Stenographer Ruling Delayed


Tribune Staff Reporter


SENIOR Justice Jon Isaacs deferred his ruling on whether two men’s right to a fair trial would be in jeopardy without the presence of a stenographer.

The judge said he would indicate to all parties when he was ready with his decision and would stay the trials of Stephen Gibson Jr and Sean Lightbourne in Magistrates Court until such time.

Senior Justices Isaacs heard submissions from lawyer Murrio Ducille who represents the two men in their respective Magistrates Court cases.

Mr Ducille noted that his clients were seeking a declaration from the court that their constitutional rights to a fair trial had been infringed upon and the actions of the Crown to remove stenographers from the lower court has the effect of causing prejudice in their case.

He noted that the issue over the stenographers began when Jennifer Leach, a consultant to the Inter-American Development Bank, became the interim manager of the court-reporting unit and made the recommendation that the stenographers be removed from the lower court in favour of digital recording.

He said until digital recording came on stream at the end of the year, magistrates would have to take handwritten notes instead of an independent body recording the proceedings.

Mr Ducille argued that in other jurisdictions, stenographers were being returned to the courts because digital recording did not prove favourable.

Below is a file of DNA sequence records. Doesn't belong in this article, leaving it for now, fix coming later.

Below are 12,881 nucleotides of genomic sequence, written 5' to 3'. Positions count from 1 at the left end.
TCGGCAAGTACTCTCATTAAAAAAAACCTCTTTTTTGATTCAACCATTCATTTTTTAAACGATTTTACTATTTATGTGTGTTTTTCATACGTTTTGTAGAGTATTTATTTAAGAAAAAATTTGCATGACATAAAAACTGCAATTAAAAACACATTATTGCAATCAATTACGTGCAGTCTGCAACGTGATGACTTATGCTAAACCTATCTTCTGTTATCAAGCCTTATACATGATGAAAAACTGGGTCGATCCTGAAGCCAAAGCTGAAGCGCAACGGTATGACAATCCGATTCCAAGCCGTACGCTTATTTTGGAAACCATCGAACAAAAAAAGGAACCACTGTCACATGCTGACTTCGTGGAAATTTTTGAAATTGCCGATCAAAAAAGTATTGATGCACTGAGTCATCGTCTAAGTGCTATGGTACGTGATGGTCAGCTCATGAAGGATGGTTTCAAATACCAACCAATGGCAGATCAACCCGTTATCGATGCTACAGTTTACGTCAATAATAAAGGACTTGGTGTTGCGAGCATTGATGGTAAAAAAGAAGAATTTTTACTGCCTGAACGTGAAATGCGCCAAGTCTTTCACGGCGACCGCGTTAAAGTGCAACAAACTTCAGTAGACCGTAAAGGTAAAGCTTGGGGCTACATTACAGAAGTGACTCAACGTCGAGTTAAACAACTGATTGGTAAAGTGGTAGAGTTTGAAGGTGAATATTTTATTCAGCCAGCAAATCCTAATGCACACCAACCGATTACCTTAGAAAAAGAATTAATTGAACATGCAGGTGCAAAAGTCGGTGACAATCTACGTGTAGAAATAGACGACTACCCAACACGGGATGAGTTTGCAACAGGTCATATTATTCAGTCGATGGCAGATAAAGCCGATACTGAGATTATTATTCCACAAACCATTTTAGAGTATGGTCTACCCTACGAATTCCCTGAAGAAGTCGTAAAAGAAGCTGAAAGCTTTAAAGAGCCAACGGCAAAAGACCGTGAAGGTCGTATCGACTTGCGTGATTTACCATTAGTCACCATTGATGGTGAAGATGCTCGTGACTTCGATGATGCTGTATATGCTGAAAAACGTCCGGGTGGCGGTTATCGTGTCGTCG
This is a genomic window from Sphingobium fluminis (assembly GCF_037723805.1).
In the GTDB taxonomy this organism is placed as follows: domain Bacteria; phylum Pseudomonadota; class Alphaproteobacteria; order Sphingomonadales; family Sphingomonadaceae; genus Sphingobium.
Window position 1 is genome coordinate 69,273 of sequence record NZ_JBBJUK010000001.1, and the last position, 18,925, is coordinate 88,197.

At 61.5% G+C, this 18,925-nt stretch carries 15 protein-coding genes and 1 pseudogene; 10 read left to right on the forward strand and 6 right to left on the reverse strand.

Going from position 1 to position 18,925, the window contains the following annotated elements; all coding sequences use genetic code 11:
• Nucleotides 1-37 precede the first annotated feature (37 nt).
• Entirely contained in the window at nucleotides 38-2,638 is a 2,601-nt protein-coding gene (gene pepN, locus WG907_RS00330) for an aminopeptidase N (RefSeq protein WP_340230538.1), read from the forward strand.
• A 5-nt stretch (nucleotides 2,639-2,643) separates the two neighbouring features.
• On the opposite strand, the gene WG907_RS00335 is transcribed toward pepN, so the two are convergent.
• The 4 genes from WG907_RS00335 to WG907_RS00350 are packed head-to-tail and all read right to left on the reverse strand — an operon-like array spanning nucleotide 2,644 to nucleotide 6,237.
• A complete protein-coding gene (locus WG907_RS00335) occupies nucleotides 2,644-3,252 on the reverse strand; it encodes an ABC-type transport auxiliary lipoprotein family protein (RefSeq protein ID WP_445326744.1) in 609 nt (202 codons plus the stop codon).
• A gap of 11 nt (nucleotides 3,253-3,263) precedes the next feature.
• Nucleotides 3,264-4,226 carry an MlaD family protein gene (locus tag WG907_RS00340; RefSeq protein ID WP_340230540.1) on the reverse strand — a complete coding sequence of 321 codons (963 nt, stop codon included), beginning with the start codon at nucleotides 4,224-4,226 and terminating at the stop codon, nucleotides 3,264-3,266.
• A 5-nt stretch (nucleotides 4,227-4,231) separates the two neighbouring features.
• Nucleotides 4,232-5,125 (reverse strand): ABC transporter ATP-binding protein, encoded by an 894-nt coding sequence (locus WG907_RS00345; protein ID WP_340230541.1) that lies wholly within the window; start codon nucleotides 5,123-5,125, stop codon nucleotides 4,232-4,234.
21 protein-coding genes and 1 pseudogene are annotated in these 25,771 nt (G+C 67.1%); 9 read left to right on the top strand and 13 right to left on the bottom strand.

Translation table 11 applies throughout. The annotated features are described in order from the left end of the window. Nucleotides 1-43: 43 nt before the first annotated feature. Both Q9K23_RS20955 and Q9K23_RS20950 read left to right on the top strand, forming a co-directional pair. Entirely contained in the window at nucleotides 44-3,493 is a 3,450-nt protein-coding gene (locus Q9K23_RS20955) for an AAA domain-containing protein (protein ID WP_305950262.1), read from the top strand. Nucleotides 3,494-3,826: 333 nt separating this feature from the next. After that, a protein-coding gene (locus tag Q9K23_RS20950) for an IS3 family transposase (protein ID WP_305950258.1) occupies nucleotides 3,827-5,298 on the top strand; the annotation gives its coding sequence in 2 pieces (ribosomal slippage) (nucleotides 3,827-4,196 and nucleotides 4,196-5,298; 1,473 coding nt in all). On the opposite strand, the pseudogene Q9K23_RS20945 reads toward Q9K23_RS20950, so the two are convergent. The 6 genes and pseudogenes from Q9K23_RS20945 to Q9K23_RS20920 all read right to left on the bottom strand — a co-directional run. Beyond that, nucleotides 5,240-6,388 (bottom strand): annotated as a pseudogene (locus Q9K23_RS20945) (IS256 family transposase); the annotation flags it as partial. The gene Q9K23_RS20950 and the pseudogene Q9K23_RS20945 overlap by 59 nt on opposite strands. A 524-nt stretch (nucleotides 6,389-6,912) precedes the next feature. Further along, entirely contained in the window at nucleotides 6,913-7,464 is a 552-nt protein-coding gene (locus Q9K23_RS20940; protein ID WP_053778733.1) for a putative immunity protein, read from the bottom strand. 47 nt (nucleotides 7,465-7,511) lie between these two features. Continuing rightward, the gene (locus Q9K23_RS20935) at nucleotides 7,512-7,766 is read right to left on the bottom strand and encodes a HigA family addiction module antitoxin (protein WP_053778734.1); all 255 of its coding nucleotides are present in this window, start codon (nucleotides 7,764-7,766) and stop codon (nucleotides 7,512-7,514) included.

In response, Crown counsel David Higgins called Mr Ducille’s application premature based on the fact that there was no evidence of bias or prejudice being done to the accused men.

He further argued that the Magistrates Act allows for the magistrate to have the discretion to continue a matter and taking handwritten notes. The lawyer further referred to authority cases of instances that a magistrates handwritten notes were accepted by the Court of Appeal.

Both Lightbourne and Gibson had filed motions to the Supreme Court when their request to have a stenographer present was denied.

Lightbourne faces charges of possession of dangerous drugs with intent to supply and possession of a prohibited weapon.

Gibson Jr faces possession of an unlicensed firearm and possession of ammunition.

While Lightbourne’s request had been deferred to the Supreme Court for a decision, Gibson’s case continued on despite his request to have a stenographer present.

According to Article 20(1), “If any person is charged with a criminal offence, then unless the charge is withdrawn, the case shall be afforded a fair hearing within a reasonable time by an independent and impartial court established by law”.

Article 28 notes that “if any person alleges that any of the provisions of Articles 16 to 27 (inclusive) of this Constitution has been, is being, or is likely to be contravened in relation to him then, without prejudice to any other action with respect to the same matter which is lawfully available, that person may apply to the Supreme Court for redress.”

Their matter was joined together by Senior Justice Isaacs last week since both motions were similar in nature and being argued by the same lawyer, Mr Ducille.

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